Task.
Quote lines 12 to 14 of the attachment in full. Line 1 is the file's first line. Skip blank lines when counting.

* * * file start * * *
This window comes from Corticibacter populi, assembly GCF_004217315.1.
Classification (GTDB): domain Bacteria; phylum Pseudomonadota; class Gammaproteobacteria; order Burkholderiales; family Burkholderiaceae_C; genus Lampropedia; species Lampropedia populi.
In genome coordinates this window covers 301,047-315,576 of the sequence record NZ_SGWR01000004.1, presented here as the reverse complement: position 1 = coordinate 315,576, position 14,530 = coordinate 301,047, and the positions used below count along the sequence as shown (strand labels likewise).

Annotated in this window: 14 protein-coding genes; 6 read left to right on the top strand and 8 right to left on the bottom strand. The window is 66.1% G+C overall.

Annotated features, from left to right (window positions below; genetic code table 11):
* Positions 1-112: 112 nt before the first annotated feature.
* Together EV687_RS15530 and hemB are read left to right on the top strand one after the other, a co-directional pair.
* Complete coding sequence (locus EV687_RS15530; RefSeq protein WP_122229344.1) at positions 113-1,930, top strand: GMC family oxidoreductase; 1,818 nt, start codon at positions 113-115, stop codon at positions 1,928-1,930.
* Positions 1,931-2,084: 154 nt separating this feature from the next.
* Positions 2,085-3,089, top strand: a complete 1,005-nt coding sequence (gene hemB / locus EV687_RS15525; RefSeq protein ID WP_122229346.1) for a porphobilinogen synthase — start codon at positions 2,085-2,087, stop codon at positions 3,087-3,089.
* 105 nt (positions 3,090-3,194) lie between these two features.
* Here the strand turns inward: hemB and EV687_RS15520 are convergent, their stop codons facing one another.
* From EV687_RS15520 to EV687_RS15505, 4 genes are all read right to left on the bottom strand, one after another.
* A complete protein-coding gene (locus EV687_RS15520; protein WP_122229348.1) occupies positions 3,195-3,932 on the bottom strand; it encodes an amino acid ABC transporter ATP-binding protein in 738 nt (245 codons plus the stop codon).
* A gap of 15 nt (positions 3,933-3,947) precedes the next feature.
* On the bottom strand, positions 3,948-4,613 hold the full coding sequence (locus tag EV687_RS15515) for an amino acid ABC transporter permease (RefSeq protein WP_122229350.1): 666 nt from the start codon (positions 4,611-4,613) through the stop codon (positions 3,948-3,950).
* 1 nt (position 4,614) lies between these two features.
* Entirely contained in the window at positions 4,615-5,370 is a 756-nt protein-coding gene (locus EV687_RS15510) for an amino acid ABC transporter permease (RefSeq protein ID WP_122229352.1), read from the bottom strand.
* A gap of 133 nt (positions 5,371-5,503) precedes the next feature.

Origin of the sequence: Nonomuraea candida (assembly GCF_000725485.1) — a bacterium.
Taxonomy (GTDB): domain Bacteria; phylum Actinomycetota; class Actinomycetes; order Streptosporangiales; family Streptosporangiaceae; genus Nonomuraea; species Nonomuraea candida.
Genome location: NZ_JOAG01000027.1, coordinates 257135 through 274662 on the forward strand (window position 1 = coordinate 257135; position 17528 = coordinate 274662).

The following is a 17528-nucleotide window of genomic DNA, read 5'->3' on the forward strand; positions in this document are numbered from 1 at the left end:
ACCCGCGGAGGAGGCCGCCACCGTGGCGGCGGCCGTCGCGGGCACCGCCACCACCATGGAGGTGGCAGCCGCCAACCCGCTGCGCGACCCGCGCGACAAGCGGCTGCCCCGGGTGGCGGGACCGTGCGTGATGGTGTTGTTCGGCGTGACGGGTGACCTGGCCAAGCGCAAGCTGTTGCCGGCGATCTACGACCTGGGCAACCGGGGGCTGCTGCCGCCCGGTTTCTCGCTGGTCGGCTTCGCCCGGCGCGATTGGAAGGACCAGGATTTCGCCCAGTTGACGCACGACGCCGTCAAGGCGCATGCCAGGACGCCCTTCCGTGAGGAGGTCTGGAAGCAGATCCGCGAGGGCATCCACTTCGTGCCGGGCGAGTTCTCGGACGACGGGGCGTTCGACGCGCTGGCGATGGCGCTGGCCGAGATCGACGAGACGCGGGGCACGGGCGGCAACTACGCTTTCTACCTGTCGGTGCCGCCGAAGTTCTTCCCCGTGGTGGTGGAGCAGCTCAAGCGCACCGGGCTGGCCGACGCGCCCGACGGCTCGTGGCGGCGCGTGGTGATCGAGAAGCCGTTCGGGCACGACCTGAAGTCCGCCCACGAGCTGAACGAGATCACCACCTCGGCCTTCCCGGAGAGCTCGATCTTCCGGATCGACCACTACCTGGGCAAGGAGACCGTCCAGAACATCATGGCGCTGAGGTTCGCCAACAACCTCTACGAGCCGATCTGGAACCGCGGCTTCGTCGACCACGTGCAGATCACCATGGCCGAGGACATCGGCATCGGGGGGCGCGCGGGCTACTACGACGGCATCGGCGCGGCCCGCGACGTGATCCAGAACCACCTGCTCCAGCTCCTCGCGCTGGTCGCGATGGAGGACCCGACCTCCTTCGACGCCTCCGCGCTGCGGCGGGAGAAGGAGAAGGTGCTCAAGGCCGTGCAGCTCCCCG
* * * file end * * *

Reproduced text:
* Here the strand turns inward: hemB and EV687_RS15520 are convergent, their stop codons facing one another.
* From EV687_RS15520 to EV687_RS15505, 4 genes are all read right to left on the bottom strand, one after another.
* A complete protein-coding gene (locus EV687_RS15520; protein WP_122229348.1) occupies positions 3,195-3,932 on the bottom strand; it encodes an amino acid ABC transporter ATP-binding protein in 738 nt (245 codons plus the stop codon).